Lightroom Keyword Approach Update

I have been using Lightroom since the first version came out many moons ago.  For most of that time, I have been actively keywording my photos.  It is a bit time consuming, but it does provide for good searchability and it also is useful when providing images to stock agencies.  My initial keywording was a little light, but I have got a pretty good level of information in there now.  The only problem is that I have to try and remember all of the different words I use for given types.  I almost always forget something when doing this.

The solution to this is using a hierarchy system for the keywords.  Lightroom allow you to have these hierarchies in the keywords such that, if you add one word, a whole sequence of other words will automatically be added.  For example, if you want to add AH-64, it would also add Apache, military, helicopter, Boeing etc.  This does require you to set up all of the words properly of course.  I took a halfhearted go at this many years ago and it didn’t work out well.  Recently, I decided to have another go.

This time, I wanted to do things in a more organized way.  However, editing the words and the hierarchy structures in Lightroom seemed a bit slow going.  Then I realized you can export and import keywords.  I exported the words I currently have and it created a text file.  Where I had tried creating hierarchies before, these were shown as tabbed indents from the words above them.  Therefore, I figured I just had to create a text file in the same structure and then import it.

I spent a fair bit of time creating the file.  Setting up the structure I wanted required a bit of thought and I had to change things a few times as I realized certain groupings would work more efficiently.  I also changed a couple of times to have the one word that was likely to be used as I keyworded be the top of the hierarchy.  For example, I am going to add 787-8 reliably but not Dreamliner.  Therefore, if I have 787-8 at the top and Dreamliner below, it will get added without me thinking about it.  The same for F-22 versus Raptor.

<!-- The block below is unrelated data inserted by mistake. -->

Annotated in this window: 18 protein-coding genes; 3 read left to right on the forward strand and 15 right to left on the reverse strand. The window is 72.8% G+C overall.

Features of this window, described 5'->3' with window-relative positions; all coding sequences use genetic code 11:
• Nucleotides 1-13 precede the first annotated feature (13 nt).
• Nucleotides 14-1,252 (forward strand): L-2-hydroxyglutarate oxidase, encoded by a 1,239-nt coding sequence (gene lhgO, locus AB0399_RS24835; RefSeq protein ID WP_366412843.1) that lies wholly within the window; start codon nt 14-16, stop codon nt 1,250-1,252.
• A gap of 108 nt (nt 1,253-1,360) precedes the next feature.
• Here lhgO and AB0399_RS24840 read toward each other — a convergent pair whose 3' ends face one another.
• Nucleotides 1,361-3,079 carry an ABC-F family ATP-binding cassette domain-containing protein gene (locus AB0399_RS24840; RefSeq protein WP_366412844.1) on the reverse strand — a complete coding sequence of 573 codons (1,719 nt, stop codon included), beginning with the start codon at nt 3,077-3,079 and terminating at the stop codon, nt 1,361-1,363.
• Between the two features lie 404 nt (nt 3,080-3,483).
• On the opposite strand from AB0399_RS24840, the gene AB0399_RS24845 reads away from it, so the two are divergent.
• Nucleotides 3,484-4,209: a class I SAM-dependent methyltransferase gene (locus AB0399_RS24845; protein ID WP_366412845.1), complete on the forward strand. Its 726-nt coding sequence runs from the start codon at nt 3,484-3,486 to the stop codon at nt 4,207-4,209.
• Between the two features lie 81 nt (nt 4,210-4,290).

By taking a couple of weeks to create the list, I got it pretty well laid out.  I remembered to add stuff as I went that I had initially forgotten so the final list was pretty comprehensive.  I will have still missed out on some stuff but it didn’t have to be everything.  All of the existing keywords are still going to be there, and I can add more stuff later if it seems valuable.  Finally, I imported the file to Lightroom and boom, all of the new structures were there.  Next time I add a bunch of stuff, we shall see whether it makes a significant different to the process.

One thing to note, if you have the keyword box set to Enter Keywords, this hierarchy approach doesn’t work. Much frustration ensued when I first found this. However, some good guidance was provided and by changing to Will Export, things work as intended. No idea why that is necessary but, now I know, things are okay. I am also going to progressively clean up the old keywords to get rid of the non-hierarchy ones to ease entry even further.

My Copy of Lightroom Got Sick